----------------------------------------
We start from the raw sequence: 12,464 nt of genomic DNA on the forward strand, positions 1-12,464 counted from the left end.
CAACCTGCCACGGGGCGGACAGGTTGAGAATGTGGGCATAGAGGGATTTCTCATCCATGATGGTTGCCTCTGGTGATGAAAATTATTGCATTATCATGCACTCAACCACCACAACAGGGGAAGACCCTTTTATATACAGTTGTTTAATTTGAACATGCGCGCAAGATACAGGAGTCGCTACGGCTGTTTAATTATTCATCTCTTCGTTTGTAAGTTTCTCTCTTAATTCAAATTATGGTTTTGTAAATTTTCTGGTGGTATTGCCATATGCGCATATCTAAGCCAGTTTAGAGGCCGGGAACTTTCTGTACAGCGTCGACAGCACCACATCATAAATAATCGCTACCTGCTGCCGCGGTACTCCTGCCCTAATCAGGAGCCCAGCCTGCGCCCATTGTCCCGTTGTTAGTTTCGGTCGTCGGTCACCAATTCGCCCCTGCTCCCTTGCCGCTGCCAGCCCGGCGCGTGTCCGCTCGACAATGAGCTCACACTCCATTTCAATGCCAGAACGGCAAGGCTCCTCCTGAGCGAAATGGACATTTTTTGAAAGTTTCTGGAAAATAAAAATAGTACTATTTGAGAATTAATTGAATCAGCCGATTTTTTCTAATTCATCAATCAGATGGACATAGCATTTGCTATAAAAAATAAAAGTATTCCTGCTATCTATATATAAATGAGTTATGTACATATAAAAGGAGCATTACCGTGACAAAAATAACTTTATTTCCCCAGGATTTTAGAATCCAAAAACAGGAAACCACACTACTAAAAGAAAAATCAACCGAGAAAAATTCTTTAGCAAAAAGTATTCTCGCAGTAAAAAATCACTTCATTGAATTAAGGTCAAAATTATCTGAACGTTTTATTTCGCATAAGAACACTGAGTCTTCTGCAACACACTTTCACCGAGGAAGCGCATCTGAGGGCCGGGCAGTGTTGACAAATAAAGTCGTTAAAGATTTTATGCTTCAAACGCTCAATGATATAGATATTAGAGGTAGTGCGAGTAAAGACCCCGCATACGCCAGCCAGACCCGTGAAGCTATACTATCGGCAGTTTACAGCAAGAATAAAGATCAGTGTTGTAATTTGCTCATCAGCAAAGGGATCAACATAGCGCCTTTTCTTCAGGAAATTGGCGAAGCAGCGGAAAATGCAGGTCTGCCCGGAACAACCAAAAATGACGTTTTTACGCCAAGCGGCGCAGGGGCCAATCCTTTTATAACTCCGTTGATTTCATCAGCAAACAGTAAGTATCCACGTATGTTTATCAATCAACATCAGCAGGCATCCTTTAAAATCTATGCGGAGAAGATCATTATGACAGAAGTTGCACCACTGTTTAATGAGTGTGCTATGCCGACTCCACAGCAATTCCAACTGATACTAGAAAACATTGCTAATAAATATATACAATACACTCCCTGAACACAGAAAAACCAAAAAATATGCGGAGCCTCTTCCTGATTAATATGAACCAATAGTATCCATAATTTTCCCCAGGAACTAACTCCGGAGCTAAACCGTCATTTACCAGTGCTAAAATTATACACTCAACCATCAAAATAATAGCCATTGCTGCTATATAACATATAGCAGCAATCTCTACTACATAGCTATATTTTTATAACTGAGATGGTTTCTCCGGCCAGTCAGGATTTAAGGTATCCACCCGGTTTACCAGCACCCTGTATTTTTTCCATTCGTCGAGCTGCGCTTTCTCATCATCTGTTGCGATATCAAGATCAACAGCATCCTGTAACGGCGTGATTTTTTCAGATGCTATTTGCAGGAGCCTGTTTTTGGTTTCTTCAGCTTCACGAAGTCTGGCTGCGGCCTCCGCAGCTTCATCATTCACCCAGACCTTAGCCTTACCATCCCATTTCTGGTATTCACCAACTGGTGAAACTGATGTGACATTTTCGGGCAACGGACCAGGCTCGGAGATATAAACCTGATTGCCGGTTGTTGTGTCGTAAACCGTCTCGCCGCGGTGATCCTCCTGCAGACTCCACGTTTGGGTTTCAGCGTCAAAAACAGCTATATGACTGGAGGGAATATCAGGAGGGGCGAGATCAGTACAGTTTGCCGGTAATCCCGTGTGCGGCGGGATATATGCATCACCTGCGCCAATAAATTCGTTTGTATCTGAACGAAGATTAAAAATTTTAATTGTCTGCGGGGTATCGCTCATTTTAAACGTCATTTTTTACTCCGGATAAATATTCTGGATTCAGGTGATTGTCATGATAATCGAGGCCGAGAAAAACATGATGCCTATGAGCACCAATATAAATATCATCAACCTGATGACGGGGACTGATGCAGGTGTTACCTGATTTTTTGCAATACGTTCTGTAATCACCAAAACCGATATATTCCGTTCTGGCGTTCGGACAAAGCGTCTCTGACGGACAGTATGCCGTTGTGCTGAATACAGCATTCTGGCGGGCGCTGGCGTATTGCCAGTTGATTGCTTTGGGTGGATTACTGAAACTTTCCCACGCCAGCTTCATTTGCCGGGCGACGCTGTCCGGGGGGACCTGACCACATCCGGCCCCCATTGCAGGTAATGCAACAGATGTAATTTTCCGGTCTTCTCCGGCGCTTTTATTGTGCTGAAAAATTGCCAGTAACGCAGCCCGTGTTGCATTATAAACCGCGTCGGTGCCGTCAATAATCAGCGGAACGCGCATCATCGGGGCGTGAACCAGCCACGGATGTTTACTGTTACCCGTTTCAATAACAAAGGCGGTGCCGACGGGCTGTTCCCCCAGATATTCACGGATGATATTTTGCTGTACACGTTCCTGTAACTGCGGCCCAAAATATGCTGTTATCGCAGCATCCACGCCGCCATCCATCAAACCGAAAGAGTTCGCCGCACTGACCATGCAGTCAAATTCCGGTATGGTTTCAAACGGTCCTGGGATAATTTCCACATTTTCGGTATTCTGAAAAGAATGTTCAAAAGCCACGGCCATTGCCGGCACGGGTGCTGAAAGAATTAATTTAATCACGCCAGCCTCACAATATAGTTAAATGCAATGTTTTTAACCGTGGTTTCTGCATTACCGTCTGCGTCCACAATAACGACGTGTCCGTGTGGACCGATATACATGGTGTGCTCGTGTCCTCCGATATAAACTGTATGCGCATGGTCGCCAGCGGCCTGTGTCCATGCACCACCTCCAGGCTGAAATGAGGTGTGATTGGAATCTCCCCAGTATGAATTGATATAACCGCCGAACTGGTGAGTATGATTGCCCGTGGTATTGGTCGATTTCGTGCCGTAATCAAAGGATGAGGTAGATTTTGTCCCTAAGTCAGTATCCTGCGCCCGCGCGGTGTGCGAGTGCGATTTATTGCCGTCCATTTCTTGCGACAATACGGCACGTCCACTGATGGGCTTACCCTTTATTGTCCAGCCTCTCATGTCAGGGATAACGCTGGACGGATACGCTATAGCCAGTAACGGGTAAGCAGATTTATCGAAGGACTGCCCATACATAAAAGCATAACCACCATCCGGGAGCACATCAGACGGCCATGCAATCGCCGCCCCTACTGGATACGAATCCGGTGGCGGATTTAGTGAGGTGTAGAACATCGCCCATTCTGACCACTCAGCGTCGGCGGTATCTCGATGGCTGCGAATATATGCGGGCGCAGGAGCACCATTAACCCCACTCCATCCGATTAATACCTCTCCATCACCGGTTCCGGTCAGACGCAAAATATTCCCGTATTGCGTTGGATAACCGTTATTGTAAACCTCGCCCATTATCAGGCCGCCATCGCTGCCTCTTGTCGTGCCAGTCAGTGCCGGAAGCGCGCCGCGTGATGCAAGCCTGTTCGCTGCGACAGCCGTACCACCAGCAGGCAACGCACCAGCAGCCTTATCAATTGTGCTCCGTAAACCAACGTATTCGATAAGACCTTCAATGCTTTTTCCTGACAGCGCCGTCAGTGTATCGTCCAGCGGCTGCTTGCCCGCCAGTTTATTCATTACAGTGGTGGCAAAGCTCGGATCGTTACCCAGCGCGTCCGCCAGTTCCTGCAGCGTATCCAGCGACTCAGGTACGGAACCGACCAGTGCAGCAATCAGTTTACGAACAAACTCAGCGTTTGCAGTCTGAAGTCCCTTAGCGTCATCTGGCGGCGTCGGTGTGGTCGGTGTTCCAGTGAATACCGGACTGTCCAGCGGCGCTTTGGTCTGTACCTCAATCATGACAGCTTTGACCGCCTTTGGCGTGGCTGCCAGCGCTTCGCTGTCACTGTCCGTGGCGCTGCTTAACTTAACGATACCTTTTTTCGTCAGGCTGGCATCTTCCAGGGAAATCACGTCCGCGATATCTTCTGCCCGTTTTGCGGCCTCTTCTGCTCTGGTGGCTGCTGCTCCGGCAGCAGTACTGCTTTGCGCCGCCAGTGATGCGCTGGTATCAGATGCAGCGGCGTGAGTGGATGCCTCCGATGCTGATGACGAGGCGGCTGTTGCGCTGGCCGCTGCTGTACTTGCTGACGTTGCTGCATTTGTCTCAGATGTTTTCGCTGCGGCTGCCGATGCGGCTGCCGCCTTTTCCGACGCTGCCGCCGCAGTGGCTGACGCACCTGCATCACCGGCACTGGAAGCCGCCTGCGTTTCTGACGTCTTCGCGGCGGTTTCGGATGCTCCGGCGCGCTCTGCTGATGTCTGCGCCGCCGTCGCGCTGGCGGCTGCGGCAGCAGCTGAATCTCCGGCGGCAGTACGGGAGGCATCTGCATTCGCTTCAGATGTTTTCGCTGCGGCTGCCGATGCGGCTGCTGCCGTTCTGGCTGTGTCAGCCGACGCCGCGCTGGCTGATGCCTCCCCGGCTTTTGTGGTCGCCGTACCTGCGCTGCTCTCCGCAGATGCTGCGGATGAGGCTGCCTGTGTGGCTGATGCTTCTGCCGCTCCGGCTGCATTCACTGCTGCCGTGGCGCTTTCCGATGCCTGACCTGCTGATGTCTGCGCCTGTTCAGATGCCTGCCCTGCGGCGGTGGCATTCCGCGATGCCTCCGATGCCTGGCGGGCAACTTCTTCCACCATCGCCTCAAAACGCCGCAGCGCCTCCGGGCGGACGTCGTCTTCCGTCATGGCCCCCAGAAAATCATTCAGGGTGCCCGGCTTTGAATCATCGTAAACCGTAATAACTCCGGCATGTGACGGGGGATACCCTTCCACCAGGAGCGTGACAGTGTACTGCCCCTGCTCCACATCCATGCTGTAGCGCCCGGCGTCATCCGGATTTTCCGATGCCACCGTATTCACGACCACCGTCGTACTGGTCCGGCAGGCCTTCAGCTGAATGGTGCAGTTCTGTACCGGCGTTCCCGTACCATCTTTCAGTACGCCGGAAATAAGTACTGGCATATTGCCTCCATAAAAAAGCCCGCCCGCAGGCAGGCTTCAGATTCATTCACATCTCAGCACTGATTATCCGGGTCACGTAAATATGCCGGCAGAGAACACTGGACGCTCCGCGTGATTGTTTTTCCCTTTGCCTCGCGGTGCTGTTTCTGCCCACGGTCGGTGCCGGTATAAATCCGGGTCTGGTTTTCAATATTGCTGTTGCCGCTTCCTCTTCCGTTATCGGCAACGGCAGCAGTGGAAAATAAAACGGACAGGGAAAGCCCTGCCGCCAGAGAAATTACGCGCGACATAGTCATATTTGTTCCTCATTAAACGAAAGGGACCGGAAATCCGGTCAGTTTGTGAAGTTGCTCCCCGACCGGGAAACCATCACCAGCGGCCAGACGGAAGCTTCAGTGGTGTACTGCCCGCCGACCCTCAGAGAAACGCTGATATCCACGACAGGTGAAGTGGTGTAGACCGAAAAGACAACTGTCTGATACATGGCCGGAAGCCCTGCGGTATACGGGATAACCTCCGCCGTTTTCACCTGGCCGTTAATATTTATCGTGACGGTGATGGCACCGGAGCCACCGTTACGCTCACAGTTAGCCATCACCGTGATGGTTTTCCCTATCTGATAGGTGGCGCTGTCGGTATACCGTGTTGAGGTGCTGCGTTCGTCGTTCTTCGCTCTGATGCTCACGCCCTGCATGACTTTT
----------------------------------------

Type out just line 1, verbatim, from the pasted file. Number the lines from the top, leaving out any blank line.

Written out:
We start from the raw sequence: 12,464 nt of genomic DNA on the forward strand, positions 1-12,464 counted from the left end.